This is the view from the entrance. The white dresser was a $25 CL find and has a full length mirror. The drawers hold my underwear, bras and socks. I have added a wicker seat to sit and put on shoes. The shoes are all on shelves to the left.

In between the shoe shelves, I have hung a small shelf with hooks to hang all my purses.

Behind the seat is the hallway that continues through the attic, on the other side of that is all the hanging clothes. The rack in front has hooks on the left with scarves on it and long dresses on one side. The backside is fancier dresses and seasonal things like suba suit, ski suit

Sorry for the blurry picture( don't have lighting installed up here yet...probably have to go with inset potlights as there is no headroom for a hanging fixture) This is a look at the backside of the long clothes on the left, coat rack in front and the short rack on the right.

The shelf is fully loaded with all my pants, sweaters and tops.
It looks amazing in person, the pictures don't really do it justice. There is ample room to walk around everything. It looks like a small store. I am LOVING it!! It is so awesome to walk in and easily see everything in a glance. Picking out an outfit and getting dressed is a snap now.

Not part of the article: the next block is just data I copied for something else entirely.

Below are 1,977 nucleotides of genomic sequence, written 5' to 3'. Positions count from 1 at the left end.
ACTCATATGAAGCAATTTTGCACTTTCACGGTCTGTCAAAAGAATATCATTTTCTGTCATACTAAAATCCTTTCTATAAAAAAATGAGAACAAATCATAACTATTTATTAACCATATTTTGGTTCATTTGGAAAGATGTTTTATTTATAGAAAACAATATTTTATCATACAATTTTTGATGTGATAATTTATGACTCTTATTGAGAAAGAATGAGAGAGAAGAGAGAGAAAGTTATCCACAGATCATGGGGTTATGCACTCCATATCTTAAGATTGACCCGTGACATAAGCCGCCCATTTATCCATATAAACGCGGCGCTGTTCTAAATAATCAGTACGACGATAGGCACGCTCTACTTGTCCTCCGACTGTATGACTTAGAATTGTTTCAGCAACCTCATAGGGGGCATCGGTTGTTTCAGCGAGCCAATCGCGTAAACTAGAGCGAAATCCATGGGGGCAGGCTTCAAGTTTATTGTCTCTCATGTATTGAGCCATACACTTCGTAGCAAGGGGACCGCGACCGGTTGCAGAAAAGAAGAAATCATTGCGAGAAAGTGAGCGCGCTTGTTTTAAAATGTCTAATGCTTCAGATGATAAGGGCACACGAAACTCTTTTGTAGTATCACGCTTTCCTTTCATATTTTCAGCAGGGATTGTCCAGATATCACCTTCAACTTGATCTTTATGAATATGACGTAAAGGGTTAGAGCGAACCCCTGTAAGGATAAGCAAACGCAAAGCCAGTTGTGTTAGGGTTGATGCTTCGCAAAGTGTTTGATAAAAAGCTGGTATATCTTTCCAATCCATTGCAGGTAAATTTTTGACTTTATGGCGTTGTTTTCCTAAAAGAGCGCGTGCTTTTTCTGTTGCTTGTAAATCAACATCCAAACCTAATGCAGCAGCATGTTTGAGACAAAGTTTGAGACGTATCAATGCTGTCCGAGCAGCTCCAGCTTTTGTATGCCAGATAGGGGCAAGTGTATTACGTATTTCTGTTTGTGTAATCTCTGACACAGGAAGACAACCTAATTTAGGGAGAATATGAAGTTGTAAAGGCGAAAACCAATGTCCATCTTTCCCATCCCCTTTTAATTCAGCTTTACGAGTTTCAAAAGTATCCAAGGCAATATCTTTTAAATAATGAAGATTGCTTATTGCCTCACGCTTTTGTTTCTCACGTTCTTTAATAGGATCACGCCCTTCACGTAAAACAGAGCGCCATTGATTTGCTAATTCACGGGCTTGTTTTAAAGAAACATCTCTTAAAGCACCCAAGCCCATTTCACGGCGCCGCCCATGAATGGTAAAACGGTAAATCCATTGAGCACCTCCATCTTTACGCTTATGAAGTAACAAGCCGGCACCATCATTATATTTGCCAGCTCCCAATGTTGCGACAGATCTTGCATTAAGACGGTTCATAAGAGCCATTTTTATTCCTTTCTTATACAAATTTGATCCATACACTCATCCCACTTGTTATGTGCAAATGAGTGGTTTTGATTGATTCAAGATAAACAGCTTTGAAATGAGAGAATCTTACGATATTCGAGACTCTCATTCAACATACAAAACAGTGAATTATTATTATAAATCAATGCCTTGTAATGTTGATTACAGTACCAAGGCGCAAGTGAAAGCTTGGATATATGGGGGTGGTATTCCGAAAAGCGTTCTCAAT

Stayed tuned for the continuation of these renos. I will be building a linen closet behind the right side of this closet and a bathroom behind that with another smaller walk-in closet behind that. The left side of the attic behind the dresser will be a large storage area and a flight of stairs to finish things off.
 Just have to wait for the last gasp of winter to pass us by, supposed to go to minus 16 tonight , brrr.

Linking to Cindy's Show and Tell Friday

Sunday, February 13, 2011

Pictures of Home

Do you ever get bored of where you live and wonder what it would be like to live somewhere else? I grew up a military brat and for the first half of my life I moved almost every year. Some places I loved, some I hated, some I was just passin' through. I still tend to change residences fairly often but have managed to make Vancouver BC my home for the last twenty years. I still get itchy feet now and again, but then I see a video like one of the following,and it makes me see my city with fresh eyes and I am inspired and awed all over again.

This is a beautifully done time lapse of the city